Charging the Kia EV6 electric sport utility vehicle

What drivers need to know about the Kia EV6

The Kia EV6 is an all-electric, compact crossover SUV with an attractive entry price. Following the Kia EV6 release date, it’s received high accolades from the electric vehicle community. It’s comparable to other crossovers, such as the Ford Mustang Mach-E, the Volkswagen I.D.4, and its cousin, the Hyundai Ioniq 5. The Tesla Model Y is similar but pricier.


The $40,900 base version, the EV6 Light, is equipped with a 58 kilowatt-hour (kWh) battery and rear-wheel drive. Moving up the spectrum, the Wind ($47,000) and Kia EV6 GT-Line models get a longer range 77.4 kWh battery and are available either with rear- or all-wheel drive. The First Edition ($58,500) is a fully optioned model with 320 horsepower, a larger battery, and all-wheel drive. All 1,500 examples of the First Edition model have been reserved. Features include an ultra-wide sunroof and leather-like vegan seats.


The EV6 is not primarily a performance car, though it will have impressive off-the-line performance and be available in high-speed versions. Kia will later introduce a fast EV6 GT capable of accelerating from zero to 60 mph in 3.5 seconds. That contrasts with 7.2 seconds for the Wind and 8 seconds for the base model. The Light and Wind both have top speeds of 115 miles per hour and are rated at 117 MPGe. The entry model can’t tow, but the Wind trim and above have a towing capacity that can reach up to 2,000 pounds.


The EV6’s interior is dominated by a large, floating center console that offers controls for features such as heated seats. A pair of 12.3-inch screens with a touch-sensitive display for everyday functions. Another plus of the EV6 is the standard “Drivewise” safety suite, including surround-view monitor, highway driving assist, front and rear blind-spot collision avoidance, and head-up display. There’s even remote smart parking assist.



Charging the Kia EV6

With the 58-kWh battery, the EPA says the Kia EV6 range is impressive. It can travel 232 miles on a single charge of the 816-pound battery. With the 77.4 kWh battery (weighing 1,052 pounds) in the Wind and above versions, the EPA estimated range is up to 310 miles.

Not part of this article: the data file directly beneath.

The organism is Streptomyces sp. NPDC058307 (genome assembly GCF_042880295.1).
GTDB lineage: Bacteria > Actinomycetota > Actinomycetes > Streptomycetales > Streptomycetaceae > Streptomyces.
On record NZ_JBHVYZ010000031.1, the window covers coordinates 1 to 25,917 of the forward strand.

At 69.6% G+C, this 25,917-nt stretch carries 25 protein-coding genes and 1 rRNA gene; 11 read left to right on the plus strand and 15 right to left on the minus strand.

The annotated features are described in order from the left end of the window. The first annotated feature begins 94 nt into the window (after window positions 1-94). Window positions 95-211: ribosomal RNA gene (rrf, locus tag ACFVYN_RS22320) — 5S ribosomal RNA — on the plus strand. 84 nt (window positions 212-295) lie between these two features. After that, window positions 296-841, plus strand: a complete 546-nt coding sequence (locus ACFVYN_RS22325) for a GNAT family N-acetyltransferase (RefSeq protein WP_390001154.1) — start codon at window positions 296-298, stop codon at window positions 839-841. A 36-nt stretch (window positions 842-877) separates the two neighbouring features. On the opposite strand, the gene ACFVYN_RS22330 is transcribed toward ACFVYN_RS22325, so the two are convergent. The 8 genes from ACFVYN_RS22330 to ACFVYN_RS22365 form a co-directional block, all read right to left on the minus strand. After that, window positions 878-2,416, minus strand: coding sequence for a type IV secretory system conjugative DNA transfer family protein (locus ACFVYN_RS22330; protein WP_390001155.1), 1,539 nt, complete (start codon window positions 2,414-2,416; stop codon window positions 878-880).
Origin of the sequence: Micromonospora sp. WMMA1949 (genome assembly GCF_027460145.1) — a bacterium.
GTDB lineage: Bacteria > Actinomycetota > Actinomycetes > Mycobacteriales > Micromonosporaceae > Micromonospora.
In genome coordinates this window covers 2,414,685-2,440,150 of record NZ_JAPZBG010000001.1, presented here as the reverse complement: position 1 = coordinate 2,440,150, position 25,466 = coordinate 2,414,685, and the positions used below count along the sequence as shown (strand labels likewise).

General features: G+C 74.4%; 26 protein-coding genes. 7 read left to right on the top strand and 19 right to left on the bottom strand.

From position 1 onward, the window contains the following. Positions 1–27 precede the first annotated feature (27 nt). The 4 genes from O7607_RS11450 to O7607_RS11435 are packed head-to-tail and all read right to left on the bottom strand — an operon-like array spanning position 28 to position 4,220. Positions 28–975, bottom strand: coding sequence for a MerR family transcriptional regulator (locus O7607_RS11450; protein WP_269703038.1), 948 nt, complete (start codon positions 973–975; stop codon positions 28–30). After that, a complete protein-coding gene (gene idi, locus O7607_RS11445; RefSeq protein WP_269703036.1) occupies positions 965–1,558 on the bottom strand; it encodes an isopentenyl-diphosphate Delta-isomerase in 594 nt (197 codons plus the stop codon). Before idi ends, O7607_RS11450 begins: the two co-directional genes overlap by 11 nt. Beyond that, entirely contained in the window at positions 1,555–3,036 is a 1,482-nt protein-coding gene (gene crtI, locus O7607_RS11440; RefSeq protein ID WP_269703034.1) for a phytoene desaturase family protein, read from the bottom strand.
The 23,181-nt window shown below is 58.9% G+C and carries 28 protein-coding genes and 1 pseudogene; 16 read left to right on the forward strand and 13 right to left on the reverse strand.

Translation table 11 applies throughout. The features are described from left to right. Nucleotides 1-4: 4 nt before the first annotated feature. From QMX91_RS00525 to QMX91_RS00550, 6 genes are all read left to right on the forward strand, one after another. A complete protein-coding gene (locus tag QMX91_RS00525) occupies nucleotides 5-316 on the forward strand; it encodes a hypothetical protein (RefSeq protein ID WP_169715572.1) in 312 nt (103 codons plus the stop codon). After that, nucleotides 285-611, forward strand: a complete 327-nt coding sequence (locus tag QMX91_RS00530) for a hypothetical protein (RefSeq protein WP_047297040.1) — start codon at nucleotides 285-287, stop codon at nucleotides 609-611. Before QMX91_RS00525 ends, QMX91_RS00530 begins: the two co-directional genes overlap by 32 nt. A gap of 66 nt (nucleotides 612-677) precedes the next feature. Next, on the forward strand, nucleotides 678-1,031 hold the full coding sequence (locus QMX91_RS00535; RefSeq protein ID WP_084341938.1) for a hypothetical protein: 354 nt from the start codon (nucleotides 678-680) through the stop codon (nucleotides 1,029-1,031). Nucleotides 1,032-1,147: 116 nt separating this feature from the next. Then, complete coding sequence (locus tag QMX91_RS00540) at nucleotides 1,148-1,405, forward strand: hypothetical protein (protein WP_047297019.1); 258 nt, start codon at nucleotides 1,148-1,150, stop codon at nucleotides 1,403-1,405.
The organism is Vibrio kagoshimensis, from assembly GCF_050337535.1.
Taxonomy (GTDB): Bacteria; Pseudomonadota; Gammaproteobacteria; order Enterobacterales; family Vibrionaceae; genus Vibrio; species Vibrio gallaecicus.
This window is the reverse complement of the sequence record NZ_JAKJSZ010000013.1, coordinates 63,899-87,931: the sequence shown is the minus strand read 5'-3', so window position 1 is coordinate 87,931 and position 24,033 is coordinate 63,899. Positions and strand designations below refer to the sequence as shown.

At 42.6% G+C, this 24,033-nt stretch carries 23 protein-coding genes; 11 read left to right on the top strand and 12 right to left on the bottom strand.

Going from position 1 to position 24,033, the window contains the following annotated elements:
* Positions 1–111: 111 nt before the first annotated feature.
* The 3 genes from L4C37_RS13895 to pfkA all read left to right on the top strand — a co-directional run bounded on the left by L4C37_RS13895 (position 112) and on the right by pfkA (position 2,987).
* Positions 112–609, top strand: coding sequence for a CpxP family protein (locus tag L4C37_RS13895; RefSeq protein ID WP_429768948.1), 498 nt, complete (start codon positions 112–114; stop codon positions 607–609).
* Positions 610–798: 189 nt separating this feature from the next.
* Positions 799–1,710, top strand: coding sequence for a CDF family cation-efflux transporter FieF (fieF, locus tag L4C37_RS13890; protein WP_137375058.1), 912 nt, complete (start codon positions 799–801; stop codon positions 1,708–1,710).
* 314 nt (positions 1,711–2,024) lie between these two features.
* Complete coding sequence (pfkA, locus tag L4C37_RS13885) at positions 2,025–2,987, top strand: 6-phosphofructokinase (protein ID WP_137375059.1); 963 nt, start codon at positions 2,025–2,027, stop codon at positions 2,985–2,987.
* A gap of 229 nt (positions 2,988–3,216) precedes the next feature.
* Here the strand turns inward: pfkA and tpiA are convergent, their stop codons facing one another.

The Light and Wind models have 11 kilowatt onboard chargers, with the former taking the car from 10 to 100 percent charged in about seven hours. In addition, the EV6 comes with 1,000 hours of complimentary charging at Electrify America stations.


To take full advantage of fast home charging, EV6 owners will want to install a 48-amp home EV charger, such as the JuiceBox 48®, which has a standard J1772 plug that works with any electric vehicle on the market.


Because the average commuting time in the U.S. is only 26.4 miles, most Kia EV6 owners will not fully deplete their battery in a day of driving and may charge only an hour or two each day.


The EV6 offers bidirectional charging via its vehicle-to-load charging adapter, which can power 110 volt appliances. For instance, owners can run a refrigerator for more than 300 hours. A discharge limit can be set if used for tailgating, so the car retains enough power to get home.


Some Kia EV drivers can also take advantage of a special offer. A technician summoned by Kia’s Currently app will visit the owner’s home and hook up the car with a charge good for 50 miles of travel. It’s a pilot program currently available only in select California locations. Owners do not need to be present. Beta testers will get two free months after which, for $25, they can get two charge deliveries monthly.

Looking for a Kia EV6 charger?



Kia EV6 charging times & range

Make &  model
Charge rate
Battery size
Charging time on Level 1
Charge time with JuiceBox 48
Electric range
2022 Kia EV6 Standard Range
11 kW
58 kWh
1 day
7 hours
232 miles
2022-Present Kia EV6 Extended Range
11 kW
77.4 kWh
1.5 days
9 hours
206-310 miles

Level 3 DC fast charging: CCS Combo

The base model EV6 can be DC fast-charged at 250 kW with the SAE Combined Charging Connector (CCS). That’s increased to 350 kW on the Wind and upper trims. Unfortunately, the charge port is above the rear bumper, not quite as convenient as ports near the front of the car.


The EV6 supports both 400- and 800-volt DC fast charging, and 800 volts from a 350 kWh charger can add 210 miles of travel in less than 18 minutes (going from 10- to 80-percent state of charge). These ultra-fast chargers are not yet widely available. But when one can be found, EV6 drivers can add 62 miles in 4.5 minutes. The only other model currently capable of that rate is the Porsche Taycan.


Kia said last year that its EV6 has the fastest recharging in the industry—the Taycan notwithstanding. On a 2,880-mile cross-country trip from New York to Los Angeles, the car was plugged in for seven hours, 10 minutes, and one second—a record that beats a Tesla supercharger.

Charge faster, smarter, cleaner with JuiceBox

Kia EV6 home charging stations


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